Diversity & Inclusion, HR Management & Compliance

Utah Bans Nondisclosure Agreements for Sexual Harassment and Misconduct

Harvey Weinstein, originally known for being a cofounder of Miramax, has infamously become synonymous with sexual misconduct. Over the course of at least 20 years, he sexually assaulted and harassed multiple women, successfully concealing his actions by using nondisclosure agreements. It wasn’t until one brave woman spoke up that an end was put to his sexual misconduct.

Nondisclosure agreements are common in settlement agreements. Employers frequently include nondisclosure restrictions in settling sexual harassment, misconduct, and improprieties in the workplace. Naturally, they don’t want such allegations to affect the company’s reputation. But, as in Weinstein’s case, silence allows sexual harassers and predators to flourish. Accordingly, some states and government entities are taking action to end this practice, thereby encouraging victims to speak out against sexual harassment and assault. Utah recently became one of the states prohibiting such agreements.

Employment Confidentiality Amendments

Utah is the latest state to restrict confidentiality agreements that prohibit workers from making sexual harassment claims. In February 2024, the Utah Legislature passed H.B. 55, the Employment Confidentiality Amendments, which is aimed at preventing employers from enforcing such nondisclosure agreements. The governor signed the bill on February 28. 

The new law is designed to allow and/or encourage victims of sexual harassment and assault to speak out and prohibits certain contract provisions that would prevent the disclosure of the facts surrounding the harassment or assault. The legislation targets certain nondisparagement and nondisclosure clauses relating to sexual misconduct.

Importantly, the new legislation forbids employers from using or enforcing agreements or contractual clauses that prohibit employees from disclosing or discussing sexual harassment or assault and making negative statements about the employer regarding sexual assault or harassment.

Specifically, any confidentiality or nondisparagement clause (i.e., one that prohibits negative comments) about the employer regarding a sexual misconduct claim that an employer requires an employee to sign as a condition of employment is “against public policy.” So, the statute deems such a confidentiality clause “void and unenforceable.” Likewise, an employee can back out of a settlement agreement containing a confidentiality or nondisparagement clause regarding sexual misconduct within three days of signing the contract.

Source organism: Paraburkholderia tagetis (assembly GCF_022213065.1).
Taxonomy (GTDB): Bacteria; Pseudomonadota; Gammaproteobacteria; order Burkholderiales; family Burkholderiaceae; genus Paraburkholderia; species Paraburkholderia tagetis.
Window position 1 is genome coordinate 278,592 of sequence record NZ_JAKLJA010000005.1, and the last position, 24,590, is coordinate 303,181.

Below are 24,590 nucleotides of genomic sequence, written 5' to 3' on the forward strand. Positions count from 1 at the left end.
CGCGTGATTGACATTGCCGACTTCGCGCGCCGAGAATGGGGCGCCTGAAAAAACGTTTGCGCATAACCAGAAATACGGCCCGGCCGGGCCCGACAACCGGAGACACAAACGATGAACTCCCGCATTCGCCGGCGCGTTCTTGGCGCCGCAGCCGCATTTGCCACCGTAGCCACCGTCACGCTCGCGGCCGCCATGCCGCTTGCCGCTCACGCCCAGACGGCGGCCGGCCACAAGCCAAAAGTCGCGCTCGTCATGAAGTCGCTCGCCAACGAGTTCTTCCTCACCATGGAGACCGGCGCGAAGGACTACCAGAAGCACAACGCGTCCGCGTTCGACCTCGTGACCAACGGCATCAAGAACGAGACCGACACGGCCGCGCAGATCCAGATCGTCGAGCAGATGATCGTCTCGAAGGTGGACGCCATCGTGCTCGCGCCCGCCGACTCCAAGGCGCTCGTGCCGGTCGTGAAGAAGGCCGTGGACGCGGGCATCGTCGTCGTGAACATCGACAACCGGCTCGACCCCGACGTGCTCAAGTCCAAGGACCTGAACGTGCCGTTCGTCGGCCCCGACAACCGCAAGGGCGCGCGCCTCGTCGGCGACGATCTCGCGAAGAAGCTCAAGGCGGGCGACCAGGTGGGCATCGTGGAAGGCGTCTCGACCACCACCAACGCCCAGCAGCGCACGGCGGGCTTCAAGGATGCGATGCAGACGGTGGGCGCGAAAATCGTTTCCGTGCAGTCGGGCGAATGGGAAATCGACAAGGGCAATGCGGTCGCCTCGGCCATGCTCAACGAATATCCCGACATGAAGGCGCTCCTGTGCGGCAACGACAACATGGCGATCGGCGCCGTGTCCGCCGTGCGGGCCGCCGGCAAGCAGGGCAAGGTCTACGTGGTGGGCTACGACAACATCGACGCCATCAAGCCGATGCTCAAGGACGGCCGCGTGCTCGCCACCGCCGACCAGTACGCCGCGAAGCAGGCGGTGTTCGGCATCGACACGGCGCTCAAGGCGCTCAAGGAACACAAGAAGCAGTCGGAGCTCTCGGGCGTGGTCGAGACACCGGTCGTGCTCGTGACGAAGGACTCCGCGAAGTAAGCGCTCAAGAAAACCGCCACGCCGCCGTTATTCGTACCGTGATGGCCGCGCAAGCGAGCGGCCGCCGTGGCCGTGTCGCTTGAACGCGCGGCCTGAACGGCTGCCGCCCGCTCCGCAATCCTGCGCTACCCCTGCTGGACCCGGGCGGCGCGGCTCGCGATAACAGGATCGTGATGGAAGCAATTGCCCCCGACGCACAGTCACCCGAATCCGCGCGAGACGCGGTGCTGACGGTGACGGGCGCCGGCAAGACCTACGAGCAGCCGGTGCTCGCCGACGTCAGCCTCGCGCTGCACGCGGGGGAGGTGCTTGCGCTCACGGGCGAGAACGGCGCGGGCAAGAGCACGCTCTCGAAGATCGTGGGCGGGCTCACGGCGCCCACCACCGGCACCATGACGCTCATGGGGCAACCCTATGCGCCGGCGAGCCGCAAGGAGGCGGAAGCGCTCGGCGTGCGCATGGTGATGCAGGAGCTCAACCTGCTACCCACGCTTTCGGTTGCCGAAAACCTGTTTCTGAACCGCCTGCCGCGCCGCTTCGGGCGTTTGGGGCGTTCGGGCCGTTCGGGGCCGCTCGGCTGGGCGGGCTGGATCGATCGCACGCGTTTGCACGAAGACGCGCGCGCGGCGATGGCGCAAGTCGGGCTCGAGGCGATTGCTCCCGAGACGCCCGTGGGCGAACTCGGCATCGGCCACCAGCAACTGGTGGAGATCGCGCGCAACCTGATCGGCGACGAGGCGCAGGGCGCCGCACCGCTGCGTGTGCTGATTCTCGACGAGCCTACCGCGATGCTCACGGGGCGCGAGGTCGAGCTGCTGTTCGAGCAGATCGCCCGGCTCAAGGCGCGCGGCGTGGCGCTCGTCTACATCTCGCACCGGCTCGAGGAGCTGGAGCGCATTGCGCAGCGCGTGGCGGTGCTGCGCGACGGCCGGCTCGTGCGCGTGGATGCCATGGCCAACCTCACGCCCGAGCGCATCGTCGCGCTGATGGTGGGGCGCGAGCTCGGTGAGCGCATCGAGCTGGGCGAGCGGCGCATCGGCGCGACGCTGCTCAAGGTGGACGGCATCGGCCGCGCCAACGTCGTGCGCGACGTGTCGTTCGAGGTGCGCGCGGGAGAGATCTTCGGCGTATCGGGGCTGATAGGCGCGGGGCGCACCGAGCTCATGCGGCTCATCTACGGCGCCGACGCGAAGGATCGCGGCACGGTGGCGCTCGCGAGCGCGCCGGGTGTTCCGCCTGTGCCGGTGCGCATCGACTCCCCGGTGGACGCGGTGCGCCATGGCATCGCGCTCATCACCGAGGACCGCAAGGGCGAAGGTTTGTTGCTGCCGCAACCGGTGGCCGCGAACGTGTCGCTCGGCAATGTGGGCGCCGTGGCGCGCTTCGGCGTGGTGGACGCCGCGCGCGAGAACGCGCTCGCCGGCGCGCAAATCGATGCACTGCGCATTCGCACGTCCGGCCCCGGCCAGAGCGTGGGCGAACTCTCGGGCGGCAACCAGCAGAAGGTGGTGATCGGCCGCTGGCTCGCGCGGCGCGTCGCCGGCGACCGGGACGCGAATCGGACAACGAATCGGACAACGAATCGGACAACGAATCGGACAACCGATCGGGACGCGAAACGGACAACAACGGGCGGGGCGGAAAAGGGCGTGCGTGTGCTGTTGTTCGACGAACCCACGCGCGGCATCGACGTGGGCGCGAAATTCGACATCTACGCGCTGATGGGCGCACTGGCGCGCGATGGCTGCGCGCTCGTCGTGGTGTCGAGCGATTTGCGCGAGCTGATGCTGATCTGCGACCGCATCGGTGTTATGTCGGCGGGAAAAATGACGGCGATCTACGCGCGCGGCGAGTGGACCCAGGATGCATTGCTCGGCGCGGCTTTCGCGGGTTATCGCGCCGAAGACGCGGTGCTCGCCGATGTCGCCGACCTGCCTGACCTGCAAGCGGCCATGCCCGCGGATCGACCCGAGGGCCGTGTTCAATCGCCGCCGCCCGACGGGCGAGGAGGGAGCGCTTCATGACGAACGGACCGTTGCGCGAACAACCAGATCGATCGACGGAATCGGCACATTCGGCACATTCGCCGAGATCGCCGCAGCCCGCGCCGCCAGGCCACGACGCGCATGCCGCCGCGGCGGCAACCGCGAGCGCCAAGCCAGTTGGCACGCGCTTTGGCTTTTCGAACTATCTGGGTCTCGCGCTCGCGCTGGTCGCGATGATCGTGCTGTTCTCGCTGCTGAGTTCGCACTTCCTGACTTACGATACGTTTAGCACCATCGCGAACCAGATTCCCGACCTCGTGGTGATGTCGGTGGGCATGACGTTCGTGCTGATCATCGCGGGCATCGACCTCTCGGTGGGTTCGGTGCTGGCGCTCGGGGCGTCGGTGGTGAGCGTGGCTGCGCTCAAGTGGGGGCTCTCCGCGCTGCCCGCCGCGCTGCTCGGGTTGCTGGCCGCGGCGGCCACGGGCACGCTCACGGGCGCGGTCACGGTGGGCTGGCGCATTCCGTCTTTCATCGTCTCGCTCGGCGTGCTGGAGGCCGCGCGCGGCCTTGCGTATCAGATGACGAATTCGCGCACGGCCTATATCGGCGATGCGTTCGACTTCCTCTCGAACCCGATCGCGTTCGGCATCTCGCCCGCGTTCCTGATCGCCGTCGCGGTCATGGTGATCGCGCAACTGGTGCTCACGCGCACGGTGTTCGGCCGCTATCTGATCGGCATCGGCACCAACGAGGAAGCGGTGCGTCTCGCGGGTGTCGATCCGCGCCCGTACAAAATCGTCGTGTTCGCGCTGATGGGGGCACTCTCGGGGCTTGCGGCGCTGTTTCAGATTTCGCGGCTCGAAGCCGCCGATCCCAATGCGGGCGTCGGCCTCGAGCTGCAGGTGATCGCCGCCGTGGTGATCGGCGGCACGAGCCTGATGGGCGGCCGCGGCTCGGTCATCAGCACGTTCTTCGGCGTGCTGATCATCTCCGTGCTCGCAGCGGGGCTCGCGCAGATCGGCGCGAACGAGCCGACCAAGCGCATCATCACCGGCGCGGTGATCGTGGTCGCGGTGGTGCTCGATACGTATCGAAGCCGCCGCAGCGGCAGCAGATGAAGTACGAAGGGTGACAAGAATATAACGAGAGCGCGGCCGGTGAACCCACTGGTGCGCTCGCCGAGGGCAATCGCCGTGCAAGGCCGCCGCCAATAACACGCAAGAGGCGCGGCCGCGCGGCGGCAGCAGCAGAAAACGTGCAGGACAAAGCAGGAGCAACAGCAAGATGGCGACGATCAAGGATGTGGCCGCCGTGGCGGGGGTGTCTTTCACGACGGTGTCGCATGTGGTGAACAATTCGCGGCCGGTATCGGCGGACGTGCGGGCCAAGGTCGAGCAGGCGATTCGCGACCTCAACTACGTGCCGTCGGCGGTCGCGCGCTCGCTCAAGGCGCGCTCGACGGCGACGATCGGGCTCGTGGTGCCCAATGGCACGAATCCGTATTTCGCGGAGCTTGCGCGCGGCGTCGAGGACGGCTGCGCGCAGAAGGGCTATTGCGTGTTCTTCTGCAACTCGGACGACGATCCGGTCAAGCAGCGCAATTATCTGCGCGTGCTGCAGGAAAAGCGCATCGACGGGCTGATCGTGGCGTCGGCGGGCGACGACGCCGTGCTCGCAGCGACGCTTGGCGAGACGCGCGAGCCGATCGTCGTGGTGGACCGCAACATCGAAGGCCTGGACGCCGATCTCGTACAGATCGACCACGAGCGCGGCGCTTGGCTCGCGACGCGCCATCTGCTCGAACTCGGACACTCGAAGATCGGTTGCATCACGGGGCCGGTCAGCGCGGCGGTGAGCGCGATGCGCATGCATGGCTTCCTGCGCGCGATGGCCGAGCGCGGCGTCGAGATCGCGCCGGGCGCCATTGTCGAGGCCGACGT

The law also bans retaliation against an employee for refusing to sign a contract containing such a confidentiality clause. An employer that attempts to enforce a prohibited clause can’t be awarded damages for breach of the provision. Rather, the employer is liable for reasonable attorneys’ fees and all costs resulting from such legal action.

However, the legislation doesn’t prohibit nondisclosure terms that forbid the disclosure of other terms of a settlement. For example, settling parties could agree to keep the amount of any monetary payment or settlement confidential. Settling parties could also agree to keep confidential information that would identify any victims.

Also, the new law has no bearing on traditional nondisclosure agreements that prohibit the disclosure of confidential, proprietary, or trade secret information that’s unrelated to sexual misconduct.

The statute also prohibits retaliation against someone for reporting or alleging workplace sexual harassment or assault. This should provide victims and others with knowledge of sexual harassment with some comfort that they won’t be subjected to adverse employment action for speaking out. At the very least, it gives them a remedy if they’re subjected to adverse employment action for reporting sexual misconduct.

This retaliation prohibition applies to any employer in the state regardless of size or number of employees. This is a little different from the antiretaliation provisions of the Utah Antidiscrimination Act, which applies only to employers with at least 15 employees.

The legislature made the new legislation retroactive. Such nondisclosure agreements or claims to which parties agreed on or after January 1, 2023, can’t be enforced. So, the retroactive effect is a little more than a year. The upshot is that several such provisions may be automatically invalidated. 

The Bottom Line

You should immediately discontinue the use of any nondisclosure or nondisparagement provisions that relate to sexual harassment or misconduct. You also shouldn’t attempt to enforce one you’ve already had an employee sign. 

Ryan Frazier is a shareholder at Kirton McConkie and can be reached at rfrazier@kmclaw.com.

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